Witness appearing before the Senate Subcommittee on Labor-HHS-Education Appropriations
Alan E. Guttmacher, M.D., Acting Director
National Human Genome Research Institute
I am pleased to present the President's Fiscal Year (FY) 2010 Budget request for the National Human Genome Research Institute (NHGRI) of the National Institutes of Health. The FY 2010 budget includes $509,594,000, which is $7,227,000 more than the FY 2009 appropriation of $502,367,000.
NHGRI's budget request and its research projects are consistent with the President's multi-year commitment for Cancer .
The Nation's previous investments in the Human Genome Project (HGP) and the International HapMap Project have moved research forward into many diseases with unprecedented speed. HapMap-enabled genome-wide association studies (GWAS) identify a stunning number — over 130 in 2008 alone — of genetic factors associated with major causes of morbidity and mortality in the United States, such as autism, diabetes, cardiovascular disease, lung and prostate cancer, and inflammatory bowel disease. Identification of gene variants associated with disease raises the possibility of using genetic testing, in combination with family history information, to identify susceptible, pre-symptomatic subjects for screening and preventive therapies. It also provides key new understanding of the gene-environment interactions and biological pathways that lead to disease, thus providing new insights into treatment and prevention.
Initiated in FY 2007, the Cancer Genome Atlas (TCGA) is a pilot project, jointly supported and led by the NHGRI and the National Cancer Institute (NCI) that applies a comprehensive, large-scale genomic analysis approach to cancer research. TCGA is designed to develop and test the complex scientific and technological approaches needed to identify the mutations and other genomic changes associated with various types of cancer. Three NHGRI-supported sequencing centers provide genomic sequencing capability for the TCGA. In FY 2008, the first major results of this pilot project were obtained for the most common form of brain cancer, glioblastoma multiforme (GBM). Another very exciting result was an unexpected observation that points to a potential mechanism of resistance to a common chemotherapy drug used for brain cancer. These first results from the TCGA pilot project represent an exciting indication of the value of the multi-dimensional analysis of the molecular characteristics in human cancer.In the next one to two years, the focus of TCGA will be on two other common cancers, squamous cell lung cancer and ovarian cancer, as well as further analysis of glioblastoma (brain cancer), as well as potential scale up to deal with many other forms of cancer.
The NHGRI's medical sequencing program aims to drive continued technology improvement (lowering the cost of genome sequencing) and to produce data useful to biomedical research. Seven studies are currently underway to identify the genes responsible for several relatively rare, "single-gene" diseases and to survey the range of gene variants that contribute to certain common diseases. In FY 2008, a number of medical sequencing projects were initiated: 1) Sequencing the genomic regions identified in genome-wide association studies as containing genetic components underlying common diseases, such as diabetes, breast cancer, schizophrenia, or Crohn's disease; 2) Sequencing the genomes of important human pathogens, such as those that cause malaria and sleeping sickness, and their invertebrate vectors (in collaboration with the National Institute of Allergy and Infectious Disease (NIAID); and 3) The Cancer Genome Atlas project.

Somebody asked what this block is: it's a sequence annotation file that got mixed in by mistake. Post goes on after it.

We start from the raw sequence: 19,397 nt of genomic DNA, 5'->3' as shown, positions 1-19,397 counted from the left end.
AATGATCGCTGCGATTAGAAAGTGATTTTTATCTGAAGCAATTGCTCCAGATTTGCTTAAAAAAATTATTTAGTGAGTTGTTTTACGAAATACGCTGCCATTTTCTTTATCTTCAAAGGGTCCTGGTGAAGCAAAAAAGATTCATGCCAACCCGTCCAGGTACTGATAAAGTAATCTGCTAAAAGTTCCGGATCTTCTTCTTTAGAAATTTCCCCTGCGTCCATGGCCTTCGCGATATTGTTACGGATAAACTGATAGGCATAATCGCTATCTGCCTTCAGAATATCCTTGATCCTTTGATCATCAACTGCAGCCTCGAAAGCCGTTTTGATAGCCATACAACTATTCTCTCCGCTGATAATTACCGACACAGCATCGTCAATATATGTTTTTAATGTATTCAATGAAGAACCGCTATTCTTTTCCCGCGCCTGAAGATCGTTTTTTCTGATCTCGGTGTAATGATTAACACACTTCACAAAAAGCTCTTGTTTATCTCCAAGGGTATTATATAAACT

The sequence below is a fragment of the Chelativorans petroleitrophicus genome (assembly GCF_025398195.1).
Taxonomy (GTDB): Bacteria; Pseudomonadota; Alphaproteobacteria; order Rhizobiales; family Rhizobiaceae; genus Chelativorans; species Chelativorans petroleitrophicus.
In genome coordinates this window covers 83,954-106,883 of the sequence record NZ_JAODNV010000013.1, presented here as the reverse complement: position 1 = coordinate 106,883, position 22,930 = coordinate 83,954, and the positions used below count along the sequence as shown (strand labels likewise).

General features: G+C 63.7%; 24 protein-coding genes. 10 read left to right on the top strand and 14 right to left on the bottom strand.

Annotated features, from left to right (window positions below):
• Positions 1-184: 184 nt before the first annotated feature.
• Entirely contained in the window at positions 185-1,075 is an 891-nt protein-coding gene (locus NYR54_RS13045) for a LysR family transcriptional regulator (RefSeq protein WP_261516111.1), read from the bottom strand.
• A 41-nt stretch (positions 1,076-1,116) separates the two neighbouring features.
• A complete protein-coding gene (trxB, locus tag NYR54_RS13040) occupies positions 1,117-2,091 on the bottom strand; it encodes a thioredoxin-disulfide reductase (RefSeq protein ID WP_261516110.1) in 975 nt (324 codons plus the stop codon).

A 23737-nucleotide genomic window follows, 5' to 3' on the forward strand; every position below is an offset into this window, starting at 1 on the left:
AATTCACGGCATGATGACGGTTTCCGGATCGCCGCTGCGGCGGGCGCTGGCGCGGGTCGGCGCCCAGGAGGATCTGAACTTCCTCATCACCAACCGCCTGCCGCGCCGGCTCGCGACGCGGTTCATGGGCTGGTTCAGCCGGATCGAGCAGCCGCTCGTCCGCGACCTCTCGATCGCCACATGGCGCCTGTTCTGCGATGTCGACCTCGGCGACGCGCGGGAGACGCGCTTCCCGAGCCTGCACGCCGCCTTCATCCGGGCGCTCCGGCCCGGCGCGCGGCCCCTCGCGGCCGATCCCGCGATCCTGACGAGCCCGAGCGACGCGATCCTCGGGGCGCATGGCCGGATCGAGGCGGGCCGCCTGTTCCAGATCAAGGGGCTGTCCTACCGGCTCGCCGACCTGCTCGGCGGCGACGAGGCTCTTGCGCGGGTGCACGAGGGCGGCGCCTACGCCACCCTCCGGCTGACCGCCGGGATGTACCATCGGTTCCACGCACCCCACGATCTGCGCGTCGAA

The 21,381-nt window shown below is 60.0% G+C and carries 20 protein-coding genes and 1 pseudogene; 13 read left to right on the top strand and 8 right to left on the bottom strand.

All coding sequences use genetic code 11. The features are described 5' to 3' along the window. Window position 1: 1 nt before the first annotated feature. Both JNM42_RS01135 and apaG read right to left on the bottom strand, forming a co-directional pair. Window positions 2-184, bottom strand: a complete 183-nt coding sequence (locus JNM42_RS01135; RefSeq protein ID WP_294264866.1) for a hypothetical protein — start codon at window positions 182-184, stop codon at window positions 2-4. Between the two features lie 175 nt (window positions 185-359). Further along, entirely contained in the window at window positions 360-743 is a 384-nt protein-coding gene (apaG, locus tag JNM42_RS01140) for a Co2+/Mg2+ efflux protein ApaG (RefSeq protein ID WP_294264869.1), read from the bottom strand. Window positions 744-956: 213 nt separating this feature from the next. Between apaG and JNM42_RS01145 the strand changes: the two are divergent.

In addition to basic research underway to support medical applications of genomics, two clinical genomics initiatives launched in FY 2007 are now in full stride. The first, ClinSeq, is a pilot study aimed at developing technological and procedural approaches to facilitate large-scale medical sequencing in a clinical research setting. The second, the Multiplex Initiative, is a study intended to provide genetic susceptibility testing for several common health conditions, such as cardiovascular disease and osteoporosis, to evaluate patients' reactions to the testing and receipt of results.
The 1000 Genomes Project builds on the human haplotype map developed by the International HapMap Project to produce a much more comprehensive view of genomic variation. In fact, it aims to find almost all the variants in the genome, including those that contribute to disease risk. The 1000 Genomes Project will map not only the single-letter differences in people's DNA, called single nucleotide polymorphisms (SNPs), but also will produce a high-resolution map of larger differences in genome structure called structural variants, which are rearrangements, insertions, deletions, or duplications of DNA segments. The importance of these structural variants has become increasingly clear from surveys completed in the past 18 months that demonstrate that differences in genome structure may play a role in susceptibility to such conditions as mental retardation and autism.
The project includes large-scale implementation of several new sequencing platforms to capitalize on the cost reductions emerging from evolving technologies, described in the journal Nature Biotechnology in October 2008. Using standard DNA sequencing strategies, the effort would likely cost more than $500 million. However, the cost of the project is expected to be far lower to the program, — $30 million to $50 million — due to the project's pioneering implementation of new technologies .